Director: Tanu Balak
Cast: Prithviraj Sukumaran, Aditi Balan, Suchitra Pillai
There are two firsts in the Malayalam movie, Cold Case, just out on Amazon Prime. This is Tanu Balak’s debut directorial outing and Prithviraj Sukumaran’s maiden OTT apperance. Wasted entirely, I would say. To me, the film looked like a classroom lecture on criminology, boringly verbose and crashingly repetitive (What happened to the editor?). And I could not understand the idea behind mixing and matching a perfect case of crime with the supernatural. Led us nowhere.
Cold Case begins with a couple of men from two different faiths trying to exorcise ghosts from a woman and a little boy in two different cases. But the main narrative kicks off when a fisherman nets a plastic bag containing a skull. What is the big deal in this; dozens have been found over the years. But in this case, a “special investigative team” is formed to get to the bottom of the skull mystery. Assistant Commissioner of Police Sathyajit is asked to lead the probe. Essayed by Prithviraj Sukumaran. Obsessed with turning out nattily in impeccable attire, his hair always neatly brushed, he may well have been on a catwalk modelling rather than getting his teeth into the mystifying popping up of a skull.
At the other end of the narrative is an investigative journalist, Medha (Aditi Balan), a single parent, mother of a baby girl, who is forever stuck to her doll (and we now realise that we entering the supernatural terrain). And then there is an old refrigerator that came with Medha’s new rented flat, and it plays a pivotal role.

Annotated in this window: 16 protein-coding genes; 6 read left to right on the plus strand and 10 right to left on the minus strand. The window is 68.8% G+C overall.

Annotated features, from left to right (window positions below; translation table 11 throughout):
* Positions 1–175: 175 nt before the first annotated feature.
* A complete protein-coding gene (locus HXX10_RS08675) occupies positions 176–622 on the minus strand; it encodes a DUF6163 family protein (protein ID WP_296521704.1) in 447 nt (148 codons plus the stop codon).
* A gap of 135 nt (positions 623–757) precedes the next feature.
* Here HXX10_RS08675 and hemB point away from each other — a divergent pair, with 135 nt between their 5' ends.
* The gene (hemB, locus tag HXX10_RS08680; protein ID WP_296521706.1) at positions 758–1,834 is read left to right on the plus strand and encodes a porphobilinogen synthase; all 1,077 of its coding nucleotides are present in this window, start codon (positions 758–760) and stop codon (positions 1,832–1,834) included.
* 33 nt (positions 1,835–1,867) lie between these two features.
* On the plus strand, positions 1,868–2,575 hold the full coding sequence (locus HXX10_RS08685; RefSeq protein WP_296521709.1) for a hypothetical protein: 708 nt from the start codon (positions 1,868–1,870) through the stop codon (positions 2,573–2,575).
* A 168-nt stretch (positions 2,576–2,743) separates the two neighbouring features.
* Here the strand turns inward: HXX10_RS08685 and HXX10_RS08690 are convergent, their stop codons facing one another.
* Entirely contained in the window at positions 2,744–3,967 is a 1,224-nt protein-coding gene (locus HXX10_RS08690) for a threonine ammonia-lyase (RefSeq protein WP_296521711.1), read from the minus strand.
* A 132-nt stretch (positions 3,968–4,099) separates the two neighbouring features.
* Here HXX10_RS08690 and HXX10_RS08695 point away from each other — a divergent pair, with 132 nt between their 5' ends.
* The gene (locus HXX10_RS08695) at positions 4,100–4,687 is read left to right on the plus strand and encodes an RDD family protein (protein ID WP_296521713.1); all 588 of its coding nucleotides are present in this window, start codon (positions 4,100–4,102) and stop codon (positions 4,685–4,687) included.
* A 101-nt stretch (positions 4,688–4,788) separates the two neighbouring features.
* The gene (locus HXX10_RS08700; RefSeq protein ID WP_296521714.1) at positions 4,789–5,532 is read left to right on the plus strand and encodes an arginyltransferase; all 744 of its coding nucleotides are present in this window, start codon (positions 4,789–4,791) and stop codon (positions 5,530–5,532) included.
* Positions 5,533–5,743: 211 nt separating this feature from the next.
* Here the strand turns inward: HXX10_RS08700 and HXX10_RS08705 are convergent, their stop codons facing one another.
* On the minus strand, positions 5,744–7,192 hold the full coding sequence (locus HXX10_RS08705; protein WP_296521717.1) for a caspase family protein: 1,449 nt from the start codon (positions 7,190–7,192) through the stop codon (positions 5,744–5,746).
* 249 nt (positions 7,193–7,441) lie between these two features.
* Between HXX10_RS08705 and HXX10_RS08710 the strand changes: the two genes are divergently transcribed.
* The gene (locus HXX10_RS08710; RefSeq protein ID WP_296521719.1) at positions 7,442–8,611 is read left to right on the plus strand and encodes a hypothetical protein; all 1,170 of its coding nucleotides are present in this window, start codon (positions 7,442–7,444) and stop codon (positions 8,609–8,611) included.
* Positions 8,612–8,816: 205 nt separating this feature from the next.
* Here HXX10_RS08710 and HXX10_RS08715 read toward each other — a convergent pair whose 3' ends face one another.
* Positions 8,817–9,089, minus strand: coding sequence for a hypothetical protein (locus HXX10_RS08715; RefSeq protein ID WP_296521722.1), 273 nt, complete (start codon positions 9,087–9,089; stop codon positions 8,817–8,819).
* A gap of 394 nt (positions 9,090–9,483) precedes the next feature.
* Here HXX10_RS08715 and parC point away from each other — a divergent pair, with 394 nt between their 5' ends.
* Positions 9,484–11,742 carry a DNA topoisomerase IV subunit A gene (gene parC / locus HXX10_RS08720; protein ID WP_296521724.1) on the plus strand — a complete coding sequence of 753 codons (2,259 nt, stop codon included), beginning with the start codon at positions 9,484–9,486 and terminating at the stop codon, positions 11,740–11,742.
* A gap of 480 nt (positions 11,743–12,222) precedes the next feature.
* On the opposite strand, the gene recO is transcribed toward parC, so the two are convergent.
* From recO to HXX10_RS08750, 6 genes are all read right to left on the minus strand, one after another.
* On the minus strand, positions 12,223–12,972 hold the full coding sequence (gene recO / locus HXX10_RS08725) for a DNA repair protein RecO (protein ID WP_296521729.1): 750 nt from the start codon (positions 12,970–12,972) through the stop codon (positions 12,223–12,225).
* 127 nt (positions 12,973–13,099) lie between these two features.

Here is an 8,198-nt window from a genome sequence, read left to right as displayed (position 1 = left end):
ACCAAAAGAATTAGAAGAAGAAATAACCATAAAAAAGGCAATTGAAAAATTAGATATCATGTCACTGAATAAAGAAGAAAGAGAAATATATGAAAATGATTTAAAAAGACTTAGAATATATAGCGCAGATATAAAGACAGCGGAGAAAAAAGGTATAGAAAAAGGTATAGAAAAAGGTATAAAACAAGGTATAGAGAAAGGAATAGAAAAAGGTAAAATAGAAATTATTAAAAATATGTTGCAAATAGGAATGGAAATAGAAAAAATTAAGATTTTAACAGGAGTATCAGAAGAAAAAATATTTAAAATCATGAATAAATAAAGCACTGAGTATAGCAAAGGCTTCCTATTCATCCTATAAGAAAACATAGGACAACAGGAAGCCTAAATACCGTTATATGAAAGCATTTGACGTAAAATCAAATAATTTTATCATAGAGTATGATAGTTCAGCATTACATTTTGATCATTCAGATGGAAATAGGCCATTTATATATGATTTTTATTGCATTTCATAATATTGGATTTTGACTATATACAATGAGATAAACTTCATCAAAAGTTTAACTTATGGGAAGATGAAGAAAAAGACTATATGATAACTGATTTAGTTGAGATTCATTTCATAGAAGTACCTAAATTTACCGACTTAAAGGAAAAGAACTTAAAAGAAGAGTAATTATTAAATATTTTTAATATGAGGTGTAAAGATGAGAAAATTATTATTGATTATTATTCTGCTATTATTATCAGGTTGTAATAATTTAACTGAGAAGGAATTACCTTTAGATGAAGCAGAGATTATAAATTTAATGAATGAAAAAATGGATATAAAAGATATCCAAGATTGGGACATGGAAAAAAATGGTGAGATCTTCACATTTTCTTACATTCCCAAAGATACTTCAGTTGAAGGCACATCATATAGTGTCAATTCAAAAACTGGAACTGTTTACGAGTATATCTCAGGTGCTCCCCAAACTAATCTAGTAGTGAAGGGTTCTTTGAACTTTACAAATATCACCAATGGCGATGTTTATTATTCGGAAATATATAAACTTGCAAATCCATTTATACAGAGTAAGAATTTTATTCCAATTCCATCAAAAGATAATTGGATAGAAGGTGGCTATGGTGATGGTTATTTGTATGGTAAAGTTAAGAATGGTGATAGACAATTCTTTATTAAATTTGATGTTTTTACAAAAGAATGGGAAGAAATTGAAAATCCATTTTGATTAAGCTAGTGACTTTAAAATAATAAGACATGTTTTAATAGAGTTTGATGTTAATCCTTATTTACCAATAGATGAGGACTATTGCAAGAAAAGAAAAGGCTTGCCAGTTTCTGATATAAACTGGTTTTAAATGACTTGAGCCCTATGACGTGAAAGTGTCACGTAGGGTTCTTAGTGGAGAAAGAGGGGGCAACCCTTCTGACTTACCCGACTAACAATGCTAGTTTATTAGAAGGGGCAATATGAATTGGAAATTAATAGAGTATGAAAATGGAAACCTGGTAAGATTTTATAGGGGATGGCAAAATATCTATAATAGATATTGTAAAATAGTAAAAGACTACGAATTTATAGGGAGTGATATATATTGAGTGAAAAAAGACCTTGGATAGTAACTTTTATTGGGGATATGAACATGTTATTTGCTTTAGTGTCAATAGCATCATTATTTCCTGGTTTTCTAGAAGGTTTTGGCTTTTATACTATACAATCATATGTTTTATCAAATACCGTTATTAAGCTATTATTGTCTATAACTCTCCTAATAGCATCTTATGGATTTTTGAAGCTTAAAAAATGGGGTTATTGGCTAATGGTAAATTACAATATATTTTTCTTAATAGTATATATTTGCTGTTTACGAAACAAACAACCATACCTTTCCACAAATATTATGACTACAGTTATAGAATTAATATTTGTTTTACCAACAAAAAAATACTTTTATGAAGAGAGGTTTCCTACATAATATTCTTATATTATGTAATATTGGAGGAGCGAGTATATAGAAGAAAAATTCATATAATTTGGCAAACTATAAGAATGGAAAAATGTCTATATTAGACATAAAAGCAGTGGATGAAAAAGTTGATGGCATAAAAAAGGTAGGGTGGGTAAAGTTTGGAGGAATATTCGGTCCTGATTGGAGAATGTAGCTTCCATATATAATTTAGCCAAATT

Adding to this hotchpotch is is a woman, presumably blind with dark glasses, who can sense spirits roaming the earth; they are in no hurry to go away, for they have been wronged and died unnatural deaths. They must teach those responsible a hard lesson.
Cold Case is an extremely amateurish attempt with a shoddily written script that completely wastes Prithviraj’s potential. He could be a good actor, but has been transformed into a robotic-run-of the mill man. Aditi makes no impression, her zero expressions convey neither fear nor anxiety even when she faces frightening moments. And these are so cliched: lights that go off and on, and the director’s efforts to jump-start us. Come on, give us a break!
Time, Indian writers and directors made a point to watch foreign crime thrillers and the way they are penned, narrated, directed and performed!
Cold Case true to its title, leaves us exasperatingly bored. Eminently avoidable.
(Gautaman Bhaskaran is a movie critic and Adoor Gopalakrishnan’s biographer)